The Navigatio or Voyage of St Brendan is filled with fabulous tales which cannot be taken as history. This extract from chapter 11 beautifully illustrates the spirituality of the people Brendan inspired. Notice their attention to creation, which they relate to scripture, in this case the familiar psalms which they would chant every day - the words the birds chant are verses from different psalms.

On the approach of the hour of vespers, all the birds, in unison, clapping their wings, began to sing ‘A hymn, O Lord, becometh Thee in Sion, and a vow shall be paid to Thee in Jerusalem’ (Ps 65:1); and they alternately chanted the same psalm for an hour; and the melody of their warbling and the accompanying clapping of their wings, sounded like unto a delightful harmony of great sweetness. When supper was ended, and the divine office discharged, Brendan and his companions retired to rest until the third watch of the night, when he aroused them all from sleep, chanting the verse: ‘Thou, O Lord, wilt open my lips’ (Ps 51:16), whereupon all the birds, with voice and wing, warbled in response: ‘Praise the Lord, all His angels, praise Him all His virtues’ (Ps 103:21). Thus they sang for an hour every night; and when morning dawned, they chanted: ‘May the splendour of the Lord God be upon us’ (Ps 90:17) in the same melody and rhythm as their matins praises of God. Again, at tierce, they sang the verse: ‘Sing to our God, sing; sing to our King, sing wisely’ (Ps 47:6); at sext: ‘The Lord hath caused the light of His countenance to shine upon us, and may He have mercy on us’ (Ps 67:1); and at nones they sang ‘Behold how good and how pleasant it is for brethren to dwell in unity’ (Ps 133:1). Thus day and night those birds gave praise to God. St Brendan, seeing all this, made thanksgiving to the Lord for all His wonderful works; and the brethren were thus regaled with such spiritual viands until the octave of the Easter festival.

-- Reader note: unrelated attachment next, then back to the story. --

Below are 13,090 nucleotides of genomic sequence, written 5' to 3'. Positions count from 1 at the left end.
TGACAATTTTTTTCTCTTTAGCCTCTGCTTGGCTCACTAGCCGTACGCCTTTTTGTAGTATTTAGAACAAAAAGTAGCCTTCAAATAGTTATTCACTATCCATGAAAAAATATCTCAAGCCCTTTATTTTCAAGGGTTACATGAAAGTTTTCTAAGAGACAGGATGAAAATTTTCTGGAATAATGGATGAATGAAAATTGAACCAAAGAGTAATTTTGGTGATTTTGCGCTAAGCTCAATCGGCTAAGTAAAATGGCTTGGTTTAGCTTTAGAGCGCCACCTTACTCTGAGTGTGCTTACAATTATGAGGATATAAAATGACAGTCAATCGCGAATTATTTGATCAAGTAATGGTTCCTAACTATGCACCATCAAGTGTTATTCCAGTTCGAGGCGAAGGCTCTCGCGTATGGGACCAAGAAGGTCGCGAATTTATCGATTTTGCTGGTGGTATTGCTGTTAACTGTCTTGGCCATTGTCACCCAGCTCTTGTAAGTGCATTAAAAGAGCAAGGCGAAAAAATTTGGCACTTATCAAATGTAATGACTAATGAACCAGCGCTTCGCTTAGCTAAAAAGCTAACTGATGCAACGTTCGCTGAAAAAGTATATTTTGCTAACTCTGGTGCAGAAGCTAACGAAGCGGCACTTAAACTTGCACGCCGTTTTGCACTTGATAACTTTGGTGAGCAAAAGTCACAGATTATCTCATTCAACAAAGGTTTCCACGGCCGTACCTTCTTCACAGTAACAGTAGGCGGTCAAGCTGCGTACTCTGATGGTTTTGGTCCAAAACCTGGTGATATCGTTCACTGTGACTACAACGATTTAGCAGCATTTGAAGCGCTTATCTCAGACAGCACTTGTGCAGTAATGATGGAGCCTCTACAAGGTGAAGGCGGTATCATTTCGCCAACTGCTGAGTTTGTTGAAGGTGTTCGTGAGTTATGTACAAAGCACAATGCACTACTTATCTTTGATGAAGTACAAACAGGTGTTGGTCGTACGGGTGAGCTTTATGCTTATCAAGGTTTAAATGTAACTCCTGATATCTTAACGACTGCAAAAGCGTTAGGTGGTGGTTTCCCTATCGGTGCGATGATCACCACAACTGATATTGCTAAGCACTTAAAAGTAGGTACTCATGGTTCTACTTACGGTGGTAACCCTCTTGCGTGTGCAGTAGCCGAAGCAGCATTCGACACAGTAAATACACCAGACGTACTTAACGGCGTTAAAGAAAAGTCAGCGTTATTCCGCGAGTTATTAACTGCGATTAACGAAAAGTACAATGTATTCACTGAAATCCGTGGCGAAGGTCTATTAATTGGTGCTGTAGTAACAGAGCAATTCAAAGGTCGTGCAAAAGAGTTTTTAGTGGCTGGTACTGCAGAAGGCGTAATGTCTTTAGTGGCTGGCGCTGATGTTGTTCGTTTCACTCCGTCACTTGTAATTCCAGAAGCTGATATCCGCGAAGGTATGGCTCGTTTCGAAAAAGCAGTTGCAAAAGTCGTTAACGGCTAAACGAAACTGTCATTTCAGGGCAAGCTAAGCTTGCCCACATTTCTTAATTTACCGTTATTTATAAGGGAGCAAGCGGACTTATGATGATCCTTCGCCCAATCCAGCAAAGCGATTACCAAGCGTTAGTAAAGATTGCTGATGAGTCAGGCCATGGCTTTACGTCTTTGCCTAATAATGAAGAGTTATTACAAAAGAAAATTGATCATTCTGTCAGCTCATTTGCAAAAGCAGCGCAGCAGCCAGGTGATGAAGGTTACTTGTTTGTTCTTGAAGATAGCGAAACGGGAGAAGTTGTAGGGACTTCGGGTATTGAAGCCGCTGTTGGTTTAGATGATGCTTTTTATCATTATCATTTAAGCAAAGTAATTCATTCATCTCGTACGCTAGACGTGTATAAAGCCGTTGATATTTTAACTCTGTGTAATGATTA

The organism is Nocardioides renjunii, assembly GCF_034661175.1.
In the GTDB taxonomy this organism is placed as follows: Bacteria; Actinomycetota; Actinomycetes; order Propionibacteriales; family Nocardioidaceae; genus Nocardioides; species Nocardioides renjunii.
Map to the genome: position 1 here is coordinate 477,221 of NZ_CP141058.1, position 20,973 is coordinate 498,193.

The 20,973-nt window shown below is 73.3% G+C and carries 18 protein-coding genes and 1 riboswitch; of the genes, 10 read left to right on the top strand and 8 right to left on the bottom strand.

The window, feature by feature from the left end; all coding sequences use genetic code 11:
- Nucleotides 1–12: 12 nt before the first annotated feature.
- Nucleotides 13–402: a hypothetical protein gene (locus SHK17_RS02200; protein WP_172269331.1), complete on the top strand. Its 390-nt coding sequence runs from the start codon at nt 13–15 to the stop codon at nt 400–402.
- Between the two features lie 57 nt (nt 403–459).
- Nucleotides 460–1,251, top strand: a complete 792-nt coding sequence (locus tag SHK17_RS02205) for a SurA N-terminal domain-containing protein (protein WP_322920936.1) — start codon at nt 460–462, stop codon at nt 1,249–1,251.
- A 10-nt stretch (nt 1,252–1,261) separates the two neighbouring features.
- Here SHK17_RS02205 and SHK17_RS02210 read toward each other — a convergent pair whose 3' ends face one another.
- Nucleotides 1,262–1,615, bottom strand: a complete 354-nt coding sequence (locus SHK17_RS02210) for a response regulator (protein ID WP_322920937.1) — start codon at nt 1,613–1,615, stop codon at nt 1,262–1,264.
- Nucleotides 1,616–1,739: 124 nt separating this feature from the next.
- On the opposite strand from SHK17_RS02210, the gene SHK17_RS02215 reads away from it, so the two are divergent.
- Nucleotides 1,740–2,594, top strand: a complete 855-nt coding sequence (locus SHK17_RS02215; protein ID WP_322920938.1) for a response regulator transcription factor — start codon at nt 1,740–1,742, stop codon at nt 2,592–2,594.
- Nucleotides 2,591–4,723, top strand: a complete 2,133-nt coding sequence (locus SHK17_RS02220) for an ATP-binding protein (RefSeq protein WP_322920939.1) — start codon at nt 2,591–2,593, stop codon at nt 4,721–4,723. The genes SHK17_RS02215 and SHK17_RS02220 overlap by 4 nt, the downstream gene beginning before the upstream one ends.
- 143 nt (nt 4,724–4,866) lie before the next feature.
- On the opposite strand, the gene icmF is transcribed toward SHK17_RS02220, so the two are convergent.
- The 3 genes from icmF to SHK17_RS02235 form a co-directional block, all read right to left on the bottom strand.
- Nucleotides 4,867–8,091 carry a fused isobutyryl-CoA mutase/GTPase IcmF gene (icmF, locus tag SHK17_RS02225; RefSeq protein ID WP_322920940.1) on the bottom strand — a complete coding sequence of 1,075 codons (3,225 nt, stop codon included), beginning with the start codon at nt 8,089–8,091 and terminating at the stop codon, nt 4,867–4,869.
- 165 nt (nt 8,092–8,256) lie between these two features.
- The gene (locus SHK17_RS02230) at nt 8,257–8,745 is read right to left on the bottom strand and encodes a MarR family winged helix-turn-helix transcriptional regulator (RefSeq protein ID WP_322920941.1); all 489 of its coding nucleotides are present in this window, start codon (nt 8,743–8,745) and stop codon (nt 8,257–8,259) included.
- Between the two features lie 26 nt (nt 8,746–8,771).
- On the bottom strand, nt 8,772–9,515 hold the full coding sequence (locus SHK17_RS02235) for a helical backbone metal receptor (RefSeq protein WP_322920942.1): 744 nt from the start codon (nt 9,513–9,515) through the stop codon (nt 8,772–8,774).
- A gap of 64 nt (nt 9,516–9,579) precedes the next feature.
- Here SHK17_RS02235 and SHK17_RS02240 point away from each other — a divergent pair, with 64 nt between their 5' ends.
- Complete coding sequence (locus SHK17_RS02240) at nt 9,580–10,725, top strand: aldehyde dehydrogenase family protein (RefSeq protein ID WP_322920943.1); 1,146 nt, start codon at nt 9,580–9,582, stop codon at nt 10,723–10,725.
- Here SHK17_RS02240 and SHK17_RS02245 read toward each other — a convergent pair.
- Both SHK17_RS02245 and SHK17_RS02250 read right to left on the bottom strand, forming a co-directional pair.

Our God-given world is full of real life wonders too - watch this amazing video of a murmuration of starlings on Lough Derg, just a few miles up the lake from my home.

Monday, 3 September 2018

Weather & Climate

This editorial appeared in the September 2018 issue of Newslink, the diocesan magazine for the United Dioceses of Limerick & Killaloe.

What extraordinary summer weather we’ve been having. Many will have enjoyed the hot, dry, almost Mediterranean conditions, even though it brought hose-pipe bans. But farmers are in despair: grass has stopped growing, and crops have withered in the fields.

Those with animals have been feeding fodder intended for next winter, since the pastures are bare and the late, wet spring depleted reserves. They fear that without a good autumn grass crop they will not have enough fodder for the winter. High prices for scarce bought-in fodder threaten losses that could bankrupt them, and I hear tales of farmers selling stock at low prices.

Will there be enough fodder for the winter?
Some tillage farmers have been selling poor standing crops for silage. Yields are down, though a neighbour says he is compensated by a high price for his barley straw to use as feed.

Is this all down to climate change? Climate is about statistics - a single hot, dry summer doesn’t prove anything. But it is consistent with what the climate modelers are telling us is the likely future here in Ireland – more frequent hotter, dryer summers and wetter winters.